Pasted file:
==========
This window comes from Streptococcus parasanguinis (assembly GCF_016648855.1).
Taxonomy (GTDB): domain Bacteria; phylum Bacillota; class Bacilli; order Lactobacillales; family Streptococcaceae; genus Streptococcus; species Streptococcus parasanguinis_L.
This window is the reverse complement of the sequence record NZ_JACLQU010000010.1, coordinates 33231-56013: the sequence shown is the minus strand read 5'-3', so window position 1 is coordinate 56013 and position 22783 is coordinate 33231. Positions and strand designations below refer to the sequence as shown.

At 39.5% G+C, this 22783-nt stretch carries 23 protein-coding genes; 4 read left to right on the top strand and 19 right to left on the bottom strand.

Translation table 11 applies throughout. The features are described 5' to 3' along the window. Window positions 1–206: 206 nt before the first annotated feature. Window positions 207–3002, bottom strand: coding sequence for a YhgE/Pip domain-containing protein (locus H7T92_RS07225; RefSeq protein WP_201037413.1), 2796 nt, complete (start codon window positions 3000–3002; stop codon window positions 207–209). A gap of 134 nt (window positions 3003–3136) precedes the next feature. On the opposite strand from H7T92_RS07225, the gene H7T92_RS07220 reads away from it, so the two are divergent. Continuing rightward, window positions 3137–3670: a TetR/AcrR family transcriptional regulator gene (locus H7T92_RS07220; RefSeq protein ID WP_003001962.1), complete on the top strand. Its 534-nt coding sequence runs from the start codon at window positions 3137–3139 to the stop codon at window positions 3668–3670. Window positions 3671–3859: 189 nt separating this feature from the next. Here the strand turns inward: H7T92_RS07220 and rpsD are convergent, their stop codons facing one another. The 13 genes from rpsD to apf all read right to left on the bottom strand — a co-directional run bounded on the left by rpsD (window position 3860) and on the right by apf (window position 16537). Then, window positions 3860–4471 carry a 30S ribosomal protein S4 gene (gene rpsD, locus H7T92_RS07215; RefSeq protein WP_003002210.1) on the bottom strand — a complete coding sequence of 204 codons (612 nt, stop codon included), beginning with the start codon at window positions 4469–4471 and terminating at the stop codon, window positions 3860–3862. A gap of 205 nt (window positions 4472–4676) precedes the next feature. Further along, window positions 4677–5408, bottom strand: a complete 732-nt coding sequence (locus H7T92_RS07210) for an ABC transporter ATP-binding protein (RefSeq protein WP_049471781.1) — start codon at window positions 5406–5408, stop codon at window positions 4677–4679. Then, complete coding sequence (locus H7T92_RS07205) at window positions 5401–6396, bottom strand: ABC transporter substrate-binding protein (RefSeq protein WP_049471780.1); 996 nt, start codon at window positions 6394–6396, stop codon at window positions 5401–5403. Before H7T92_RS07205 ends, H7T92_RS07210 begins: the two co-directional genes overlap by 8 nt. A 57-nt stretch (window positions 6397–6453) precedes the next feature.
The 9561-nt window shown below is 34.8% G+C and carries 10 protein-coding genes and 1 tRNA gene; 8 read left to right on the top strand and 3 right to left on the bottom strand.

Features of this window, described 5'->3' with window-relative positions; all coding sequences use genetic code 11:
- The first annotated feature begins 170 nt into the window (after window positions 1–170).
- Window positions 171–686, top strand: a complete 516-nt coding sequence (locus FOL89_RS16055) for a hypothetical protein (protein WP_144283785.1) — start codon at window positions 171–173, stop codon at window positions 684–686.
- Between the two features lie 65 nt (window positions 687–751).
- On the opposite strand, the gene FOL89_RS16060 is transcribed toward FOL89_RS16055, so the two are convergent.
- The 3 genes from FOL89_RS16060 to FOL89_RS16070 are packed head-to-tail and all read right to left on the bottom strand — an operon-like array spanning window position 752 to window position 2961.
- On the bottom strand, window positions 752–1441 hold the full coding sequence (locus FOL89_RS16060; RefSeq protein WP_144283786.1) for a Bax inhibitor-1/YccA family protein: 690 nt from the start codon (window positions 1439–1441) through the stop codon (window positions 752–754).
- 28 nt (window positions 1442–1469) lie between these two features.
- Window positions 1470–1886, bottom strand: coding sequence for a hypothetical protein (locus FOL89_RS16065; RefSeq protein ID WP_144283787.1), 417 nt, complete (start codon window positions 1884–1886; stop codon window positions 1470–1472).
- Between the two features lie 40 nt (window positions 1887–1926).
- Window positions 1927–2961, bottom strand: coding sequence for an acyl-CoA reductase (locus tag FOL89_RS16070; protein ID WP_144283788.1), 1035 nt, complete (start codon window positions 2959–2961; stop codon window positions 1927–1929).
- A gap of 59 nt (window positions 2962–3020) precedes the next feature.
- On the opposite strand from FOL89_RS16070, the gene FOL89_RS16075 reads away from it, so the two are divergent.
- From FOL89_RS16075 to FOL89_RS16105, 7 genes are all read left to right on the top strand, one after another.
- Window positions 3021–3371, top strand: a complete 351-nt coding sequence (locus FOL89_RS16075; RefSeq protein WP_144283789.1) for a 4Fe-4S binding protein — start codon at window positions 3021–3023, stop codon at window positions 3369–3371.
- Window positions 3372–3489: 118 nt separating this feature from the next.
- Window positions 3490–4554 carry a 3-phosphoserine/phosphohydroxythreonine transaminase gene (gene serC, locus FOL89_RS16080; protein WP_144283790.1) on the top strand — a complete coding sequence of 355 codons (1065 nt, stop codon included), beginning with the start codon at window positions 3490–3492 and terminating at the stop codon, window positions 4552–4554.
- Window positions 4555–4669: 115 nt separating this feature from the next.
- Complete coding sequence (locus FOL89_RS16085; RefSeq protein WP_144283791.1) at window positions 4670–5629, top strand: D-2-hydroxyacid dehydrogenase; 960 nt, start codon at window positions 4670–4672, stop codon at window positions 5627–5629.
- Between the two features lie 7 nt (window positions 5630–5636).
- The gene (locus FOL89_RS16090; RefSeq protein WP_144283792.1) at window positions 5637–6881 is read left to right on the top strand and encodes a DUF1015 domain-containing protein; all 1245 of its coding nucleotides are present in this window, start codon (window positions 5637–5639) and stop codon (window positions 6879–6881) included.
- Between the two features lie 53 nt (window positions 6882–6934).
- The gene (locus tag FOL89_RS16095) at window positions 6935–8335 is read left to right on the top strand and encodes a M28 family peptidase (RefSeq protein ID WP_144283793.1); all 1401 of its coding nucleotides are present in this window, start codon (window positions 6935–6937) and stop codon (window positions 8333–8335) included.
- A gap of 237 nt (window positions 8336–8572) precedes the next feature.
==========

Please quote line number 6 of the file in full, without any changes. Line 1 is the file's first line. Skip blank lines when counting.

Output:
The 9561-nt window shown below is 34.8% G+C and carries 10 protein-coding genes and 1 tRNA gene; 8 read left to right on the top strand and 3 right to left on the bottom strand.